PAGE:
RESTARTING ELECTION REFORM
The Nonpartisan Top-Two Primary In a “Nonpartisan” Top-Two election, all voters and candidates participate equally in the primary - regardless of party affiliation or non-affiliation, and the top two candidates advance to the general election. All voters participate equally in the general election, and the candidate with the most votes is elected. A Nonpartisan Top-Two is a free election process. So why do we still conduct closed partisan elections nearly everywhere except Washington State, California and Louisiana? Closed partisan primaries still exist in Oregon because voters have rejected the Nonpartisan Top-Two primary twice in recent years - by huge margins. This occurred even though polls consistently show a strong majority of Oregon voters support election reform. In 2012, voters in Arizona defeated Proposition 121 – an initiative very similar to the measures that were defeated in Oregon. A completely different state, with a completely different electorate, but the margin of defeat was nearly identical. If an initiative fails by a 2:1 margin, something about the initiative is very, very wrong. Simply placing it back on the ballot with a different sponsor and marketing campaign won’t change anything. For whatever reason, many voters lie to pollsters about their support for election reform - or - opponents of election reform found and exploited one or more fatal flaws in these initiatives.
WHERE WE’VE BEEN
CORVALLIS, OREGON 17 MARCH 2018
RESTARTING ELECTION REFORM
The Nonpartisan Top-Two Primary In a “Nonpartisan” Top-Two election, all voters and candidates participate equally in the primary - regardless of party affiliation or non- affiliation, and the top two candidates advance to the general election. All voters participate equally in the general election, and the candidate with the most votes is elected. A Nonpartisan Top-Two is a free election process. So why do we still conduct closed partisan elections nearly everywhere except Washington State, California and Louisiana? Closed partisan primaries still exist in Oregon because voters have rejected the Nonpartisan Top-Two primary twice in recent years - by huge margins. This occurred even though polls consistently show a strong majority of Oregon voters support election reform. In 2012, voters in Arizona defeated Proposition 121 – an initiative very similar to the measures that were defeated in Oregon. A completely different state, with a completely different electorate, but the margin of defeat was nearly identical. If an initiative fails by a 2:1 margin, something about the initiative is very, very wrong. Simply placing it back on the ballot with a different sponsor and marketing campaign won’t change anything. For whatever reason, many voters lie to pollsters about their support for election reform - or - opponents of election reform found and exploited one or more fatal flaws in these initiatives.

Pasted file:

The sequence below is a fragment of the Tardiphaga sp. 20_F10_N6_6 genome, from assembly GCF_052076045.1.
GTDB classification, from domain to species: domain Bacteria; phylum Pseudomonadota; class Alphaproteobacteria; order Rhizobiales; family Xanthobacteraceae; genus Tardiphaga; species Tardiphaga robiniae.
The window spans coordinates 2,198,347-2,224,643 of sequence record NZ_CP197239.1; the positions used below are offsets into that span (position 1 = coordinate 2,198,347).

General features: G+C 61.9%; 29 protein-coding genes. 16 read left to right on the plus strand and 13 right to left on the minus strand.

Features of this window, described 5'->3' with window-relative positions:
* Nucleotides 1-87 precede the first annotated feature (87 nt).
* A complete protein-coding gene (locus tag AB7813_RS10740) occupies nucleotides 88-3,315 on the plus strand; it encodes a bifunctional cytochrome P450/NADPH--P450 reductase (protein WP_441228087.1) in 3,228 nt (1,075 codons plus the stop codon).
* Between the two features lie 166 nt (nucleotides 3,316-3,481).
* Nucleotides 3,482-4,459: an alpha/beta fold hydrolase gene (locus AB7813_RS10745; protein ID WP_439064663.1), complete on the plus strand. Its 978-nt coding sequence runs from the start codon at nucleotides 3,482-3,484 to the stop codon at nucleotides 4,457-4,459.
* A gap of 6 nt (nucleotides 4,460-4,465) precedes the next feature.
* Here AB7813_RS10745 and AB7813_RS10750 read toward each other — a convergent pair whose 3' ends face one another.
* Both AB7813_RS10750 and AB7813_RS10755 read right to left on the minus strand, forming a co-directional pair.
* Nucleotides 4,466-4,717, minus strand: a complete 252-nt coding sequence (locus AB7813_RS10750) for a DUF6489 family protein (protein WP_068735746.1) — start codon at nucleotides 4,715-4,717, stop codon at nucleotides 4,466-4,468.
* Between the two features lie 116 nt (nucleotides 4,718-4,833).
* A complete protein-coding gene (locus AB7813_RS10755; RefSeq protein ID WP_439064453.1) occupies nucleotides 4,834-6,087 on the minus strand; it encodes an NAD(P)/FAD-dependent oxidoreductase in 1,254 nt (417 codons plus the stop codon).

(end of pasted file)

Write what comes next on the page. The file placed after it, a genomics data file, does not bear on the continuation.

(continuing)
CORVALLIS, OREGON 17 MARCH 2018
WHERE WE’VE BEEN
RESTARTING ELECTION REFORM
The Nonpartisan Top-Two Primary In a “Nonpartisan” Top-Two election, all voters and candidates participate equally in the primary - regardless of party affiliation or non-affiliation, and the top two candidates advance to the general election. All voters participate equally in the general election, and the candidate with the most votes is elected. A Nonpartisan Top-Two is a free election process. So why do we still conduct closed partisan elections nearly everywhere except Washington State, California and Louisiana? Closed partisan primaries still exist in Oregon because voters have rejected the Nonpartisan Top-Two primary twice in recent years - by huge margins. This occurred even though polls consistently show a strong majority of Oregon voters support election reform. In 2012, voters in Arizona defeated Proposition 121 – an initiative very similar to the measures that were defeated in Oregon. A completely different state, with a completely different electorate, but the margin of defeat was nearly identical. If an initiative fails by a 2:1 margin, something about the initiative is very, very wrong. Simply placing it back on the ballot with a different sponsor and marketing campaign won’t change anything. For whatever reason, many voters lie to pollsters about their support for election reform - or - opponents of election reform found and exploited one or more fatal flaws in these initiatives.
WHERE WE’VE BEEN
CORVALLIS, OREGON 17 MARCH 2018